Many, myself included, find that seitan (pronounced "SAY tan") is one of the most satisfying foods to use as a meat replacement in recipes. Tofu is sometimes too bland, and the nutty flavor of tempeh can be too overpowering for certain recipes, but seitan falls somewhere in the middle. Seitan—or wheat gluten—has a mild, unique flavor that's easy to pair with other ingredients, and it also has an interesting chewy texture that is often used to mimic chicken.
Since seitan isn't soy-based, as many faux meats are, it opens up tons of recipe options for people who are sensitive to soy. These recipes include club sandwiches, pot "roast," and panko-encrusted seitan, to name just a few. You can find premade seitan at almost any health-food store and some major grocery stores, or get a little crazy and try your hand at making it at home.
For the Gluten:
3 1/2 cups whole wheat flour
3 1/2 cups unbleached white flour
3 1/2 cups cold water
For the Stock:
7 cups water
1/2 to 1 cup shoyu
4 1/4-inch slices of ginger
4 garlic cloves, minced
1 bay leaf
5 inches kombu (sea vegetable, available at health-food stores) or 1 cup vegetable broth
•Place the whole wheat and unbleached flour in a large mixing bowl and stir well to combine.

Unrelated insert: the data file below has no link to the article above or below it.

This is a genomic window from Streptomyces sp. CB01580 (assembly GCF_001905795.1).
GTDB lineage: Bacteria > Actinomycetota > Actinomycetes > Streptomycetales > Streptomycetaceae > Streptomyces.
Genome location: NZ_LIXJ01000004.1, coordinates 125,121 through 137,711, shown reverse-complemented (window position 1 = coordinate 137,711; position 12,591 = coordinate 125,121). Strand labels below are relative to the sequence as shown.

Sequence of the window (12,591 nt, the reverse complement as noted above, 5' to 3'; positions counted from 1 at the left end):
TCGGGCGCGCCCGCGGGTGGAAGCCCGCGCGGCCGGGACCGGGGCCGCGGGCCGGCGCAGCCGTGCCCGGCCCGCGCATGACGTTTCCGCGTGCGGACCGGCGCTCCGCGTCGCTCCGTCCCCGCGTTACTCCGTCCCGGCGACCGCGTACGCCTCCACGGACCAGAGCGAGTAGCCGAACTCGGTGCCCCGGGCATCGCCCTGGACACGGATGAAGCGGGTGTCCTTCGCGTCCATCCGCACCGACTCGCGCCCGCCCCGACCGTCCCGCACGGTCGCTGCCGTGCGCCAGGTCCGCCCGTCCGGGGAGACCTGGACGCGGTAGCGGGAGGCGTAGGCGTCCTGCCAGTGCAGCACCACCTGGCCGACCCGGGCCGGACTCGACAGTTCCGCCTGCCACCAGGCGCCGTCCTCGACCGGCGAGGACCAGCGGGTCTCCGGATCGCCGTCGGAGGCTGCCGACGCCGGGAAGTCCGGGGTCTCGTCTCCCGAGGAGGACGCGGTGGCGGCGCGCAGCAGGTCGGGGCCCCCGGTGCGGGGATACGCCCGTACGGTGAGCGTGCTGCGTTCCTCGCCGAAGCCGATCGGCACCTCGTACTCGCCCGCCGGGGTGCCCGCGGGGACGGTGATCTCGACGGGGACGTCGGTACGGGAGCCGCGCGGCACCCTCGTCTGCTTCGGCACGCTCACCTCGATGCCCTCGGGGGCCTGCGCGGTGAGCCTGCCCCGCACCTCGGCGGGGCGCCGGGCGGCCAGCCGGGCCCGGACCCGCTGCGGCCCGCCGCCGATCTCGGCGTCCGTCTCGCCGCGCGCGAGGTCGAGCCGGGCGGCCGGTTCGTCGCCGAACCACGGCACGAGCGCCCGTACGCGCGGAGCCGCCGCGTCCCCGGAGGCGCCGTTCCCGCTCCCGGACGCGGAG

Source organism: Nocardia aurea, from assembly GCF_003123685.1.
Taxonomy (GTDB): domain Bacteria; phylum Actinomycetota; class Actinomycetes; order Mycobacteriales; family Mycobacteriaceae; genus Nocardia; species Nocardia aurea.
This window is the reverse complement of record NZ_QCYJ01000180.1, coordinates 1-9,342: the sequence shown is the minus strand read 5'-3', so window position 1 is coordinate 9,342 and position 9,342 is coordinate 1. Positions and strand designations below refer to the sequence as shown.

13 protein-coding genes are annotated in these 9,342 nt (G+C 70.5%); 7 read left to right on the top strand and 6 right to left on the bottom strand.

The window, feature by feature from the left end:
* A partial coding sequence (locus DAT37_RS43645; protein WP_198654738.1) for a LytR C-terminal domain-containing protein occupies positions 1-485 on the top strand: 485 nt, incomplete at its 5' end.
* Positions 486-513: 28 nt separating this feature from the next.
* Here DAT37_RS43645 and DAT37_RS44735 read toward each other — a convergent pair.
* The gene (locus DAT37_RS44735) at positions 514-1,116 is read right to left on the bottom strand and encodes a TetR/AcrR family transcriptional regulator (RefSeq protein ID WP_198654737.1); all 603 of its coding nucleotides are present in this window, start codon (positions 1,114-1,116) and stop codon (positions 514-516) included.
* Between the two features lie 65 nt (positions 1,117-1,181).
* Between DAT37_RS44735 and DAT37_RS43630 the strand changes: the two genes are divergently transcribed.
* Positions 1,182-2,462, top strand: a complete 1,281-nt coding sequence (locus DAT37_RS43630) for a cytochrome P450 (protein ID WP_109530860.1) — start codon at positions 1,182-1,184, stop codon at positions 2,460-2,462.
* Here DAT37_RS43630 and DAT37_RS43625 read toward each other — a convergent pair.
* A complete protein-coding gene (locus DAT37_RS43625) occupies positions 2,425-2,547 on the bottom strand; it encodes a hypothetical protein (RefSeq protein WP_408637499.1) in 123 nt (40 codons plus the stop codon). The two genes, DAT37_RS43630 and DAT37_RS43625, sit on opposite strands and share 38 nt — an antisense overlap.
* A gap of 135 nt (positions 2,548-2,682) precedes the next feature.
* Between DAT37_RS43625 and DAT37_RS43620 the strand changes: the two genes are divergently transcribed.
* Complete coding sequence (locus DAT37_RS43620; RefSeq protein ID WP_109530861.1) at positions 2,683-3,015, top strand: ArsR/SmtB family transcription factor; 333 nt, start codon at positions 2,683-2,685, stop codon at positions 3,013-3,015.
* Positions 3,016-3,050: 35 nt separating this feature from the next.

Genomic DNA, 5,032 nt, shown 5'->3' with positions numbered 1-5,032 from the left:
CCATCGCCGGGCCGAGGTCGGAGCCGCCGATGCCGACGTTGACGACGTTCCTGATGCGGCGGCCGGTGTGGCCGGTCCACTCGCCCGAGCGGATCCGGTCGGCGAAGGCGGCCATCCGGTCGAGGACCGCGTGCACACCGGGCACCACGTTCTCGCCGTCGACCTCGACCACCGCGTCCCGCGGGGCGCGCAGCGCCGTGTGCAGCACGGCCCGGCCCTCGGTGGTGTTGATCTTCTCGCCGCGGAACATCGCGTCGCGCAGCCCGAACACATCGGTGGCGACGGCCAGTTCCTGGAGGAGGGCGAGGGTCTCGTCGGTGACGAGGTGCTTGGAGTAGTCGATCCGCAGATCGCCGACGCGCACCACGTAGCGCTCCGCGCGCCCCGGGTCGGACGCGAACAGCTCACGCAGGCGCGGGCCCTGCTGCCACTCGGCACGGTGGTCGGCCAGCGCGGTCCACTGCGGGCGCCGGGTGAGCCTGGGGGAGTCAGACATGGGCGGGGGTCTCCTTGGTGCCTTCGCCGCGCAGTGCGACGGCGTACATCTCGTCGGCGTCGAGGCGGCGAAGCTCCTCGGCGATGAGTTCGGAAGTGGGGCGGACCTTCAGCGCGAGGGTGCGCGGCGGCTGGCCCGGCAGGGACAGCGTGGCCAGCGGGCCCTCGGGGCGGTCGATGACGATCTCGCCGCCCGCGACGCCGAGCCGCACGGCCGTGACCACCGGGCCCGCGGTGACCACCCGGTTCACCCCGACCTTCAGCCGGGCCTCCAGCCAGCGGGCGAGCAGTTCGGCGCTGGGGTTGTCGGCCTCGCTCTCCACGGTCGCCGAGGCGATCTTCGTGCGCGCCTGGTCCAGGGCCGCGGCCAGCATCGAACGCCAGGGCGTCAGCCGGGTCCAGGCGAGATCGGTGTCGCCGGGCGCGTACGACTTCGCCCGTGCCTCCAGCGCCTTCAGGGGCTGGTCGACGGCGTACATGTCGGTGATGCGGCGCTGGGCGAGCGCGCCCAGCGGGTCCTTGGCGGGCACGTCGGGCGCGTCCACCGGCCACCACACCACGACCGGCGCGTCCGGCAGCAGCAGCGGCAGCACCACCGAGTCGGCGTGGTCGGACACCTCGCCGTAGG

•While stirring, gradually pour enough water into the flour to form a sticky dough that can be kneaded.
•Punch the dough with your fists several hundred times, kneading for 15 minutes between punches to develop the gluten.
•Cover the dough with cold water, place in the refrigerator, and keep submerged for at least 30 minutes.
•Transfer the dough from the bowl to a colander and place it in the sink. Under cold running water, carefully knead the dough, rinsing out the starch and bran.
•After several minutes of cold water rinsing and kneading, the gluten will start to stick together. Alternate between room temperature water and cold water rinses while continuing to knead the dough until it has a firm, rubbery texture.
•To make the stock, combine the water, shoyu, ginger, garlic, bay leaf, and kombu in a large pot and bring to a boil.
•Pull pieces of gluten into small billiard-size balls. Drop the gluten into the liquid, one piece at a time, stirring occasionally to prevent sticking.
•Cover and simmer for 1 1/2 to 2 hours, depending on the size of the pieces.
•For improved flavor and firmer texture, allow the seitan to cool to room temperature in the broth.
•Store in the refrigerator or freezer, submerged in the broth.
Makes 1 1/4 pounds
Almost all of us grew up eating meat, wearing leather, and going to circuses and zoos. We never considered the impact of these actions on the animals involved. For whatever reason, you are now asking the question: Why should animals have rights? Read more.